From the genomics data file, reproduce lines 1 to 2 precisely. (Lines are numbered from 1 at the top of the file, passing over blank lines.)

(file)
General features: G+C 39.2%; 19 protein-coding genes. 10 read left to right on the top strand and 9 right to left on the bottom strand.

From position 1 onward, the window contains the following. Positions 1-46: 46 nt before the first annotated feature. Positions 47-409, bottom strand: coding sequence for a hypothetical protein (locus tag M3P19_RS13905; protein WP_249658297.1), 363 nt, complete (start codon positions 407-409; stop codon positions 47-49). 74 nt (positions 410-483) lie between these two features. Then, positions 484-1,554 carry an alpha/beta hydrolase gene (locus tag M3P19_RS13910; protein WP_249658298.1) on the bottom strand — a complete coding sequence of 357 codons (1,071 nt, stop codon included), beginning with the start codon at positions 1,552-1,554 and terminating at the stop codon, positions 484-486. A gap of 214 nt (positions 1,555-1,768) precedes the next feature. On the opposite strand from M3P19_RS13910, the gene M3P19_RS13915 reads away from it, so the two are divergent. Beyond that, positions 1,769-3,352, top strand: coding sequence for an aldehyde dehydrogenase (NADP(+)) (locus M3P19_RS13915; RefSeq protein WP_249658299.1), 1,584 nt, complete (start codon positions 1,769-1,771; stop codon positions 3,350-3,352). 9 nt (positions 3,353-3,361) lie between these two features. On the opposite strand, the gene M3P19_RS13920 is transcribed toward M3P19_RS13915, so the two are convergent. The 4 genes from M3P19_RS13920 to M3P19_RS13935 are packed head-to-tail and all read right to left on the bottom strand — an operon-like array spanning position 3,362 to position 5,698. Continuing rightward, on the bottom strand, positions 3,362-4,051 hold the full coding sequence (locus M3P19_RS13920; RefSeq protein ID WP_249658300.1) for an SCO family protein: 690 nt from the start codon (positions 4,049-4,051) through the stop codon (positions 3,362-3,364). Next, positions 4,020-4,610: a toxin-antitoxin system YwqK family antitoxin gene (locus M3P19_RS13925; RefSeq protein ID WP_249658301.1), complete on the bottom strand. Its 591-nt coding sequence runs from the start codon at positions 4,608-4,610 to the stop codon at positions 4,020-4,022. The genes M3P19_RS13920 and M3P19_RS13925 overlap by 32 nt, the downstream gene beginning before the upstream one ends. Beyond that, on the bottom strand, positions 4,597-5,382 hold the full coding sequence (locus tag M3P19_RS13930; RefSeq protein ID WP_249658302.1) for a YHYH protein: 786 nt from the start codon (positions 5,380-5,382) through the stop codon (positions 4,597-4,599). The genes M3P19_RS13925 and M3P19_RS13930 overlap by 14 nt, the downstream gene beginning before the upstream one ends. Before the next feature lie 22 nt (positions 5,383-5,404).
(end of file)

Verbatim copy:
General features: G+C 39.2%; 19 protein-coding genes. 10 read left to right on the top strand and 9 right to left on the bottom strand.

From position 1 onward, the window contains the following. Positions 1-46: 46 nt before the first annotated feature. Positions 47-409, bottom strand: coding sequence for a hypothetical protein (locus tag M3P19_RS13905; protein WP_249658297.1), 363 nt, complete (start codon positions 407-409; stop codon positions 47-49). 74 nt (positions 410-483) lie between these two features. Then, positions 484-1,554 carry an alpha/beta hydrolase gene (locus tag M3P19_RS13910; protein WP_249658298.1) on the bottom strand — a complete coding sequence of 357 codons (1,071 nt, stop codon included), beginning with the start codon at positions 1,552-1,554 and terminating at the stop codon, positions 484-486. A gap of 214 nt (positions 1,555-1,768) precedes the next feature. On the opposite strand from M3P19_RS13910, the gene M3P19_RS13915 reads away from it, so the two are divergent. Beyond that, positions 1,769-3,352, top strand: coding sequence for an aldehyde dehydrogenase (NADP(+)) (locus M3P19_RS13915; RefSeq protein WP_249658299.1), 1,584 nt, complete (start codon positions 1,769-1,771; stop codon positions 3,350-3,352). 9 nt (positions 3,353-3,361) lie between these two features. On the opposite strand, the gene M3P19_RS13920 is transcribed toward M3P19_RS13915, so the two are convergent. The 4 genes from M3P19_RS13920 to M3P19_RS13935 are packed head-to-tail and all read right to left on the bottom strand — an operon-like array spanning position 3,362 to position 5,698. Continuing rightward, on the bottom strand, positions 3,362-4,051 hold the full coding sequence (locus M3P19_RS13920; RefSeq protein ID WP_249658300.1) for an SCO family protein: 690 nt from the start codon (positions 4,049-4,051) through the stop codon (positions 3,362-3,364). Next, positions 4,020-4,610: a toxin-antitoxin system YwqK family antitoxin gene (locus M3P19_RS13925; RefSeq protein ID WP_249658301.1), complete on the bottom strand. Its 591-nt coding sequence runs from the start codon at positions 4,608-4,610 to the stop codon at positions 4,020-4,022. The genes M3P19_RS13920 and M3P19_RS13925 overlap by 32 nt, the downstream gene beginning before the upstream one ends. Beyond that, on the bottom strand, positions 4,597-5,382 hold the full coding sequence (locus tag M3P19_RS13930; RefSeq protein ID WP_249658302.1) for a YHYH protein: 786 nt from the start codon (positions 5,380-5,382) through the stop codon (positions 4,597-4,599). The genes M3P19_RS13925 and M3P19_RS13930 overlap by 14 nt, the downstream gene beginning before the upstream one ends. Before the next feature lie 22 nt (positions 5,383-5,404).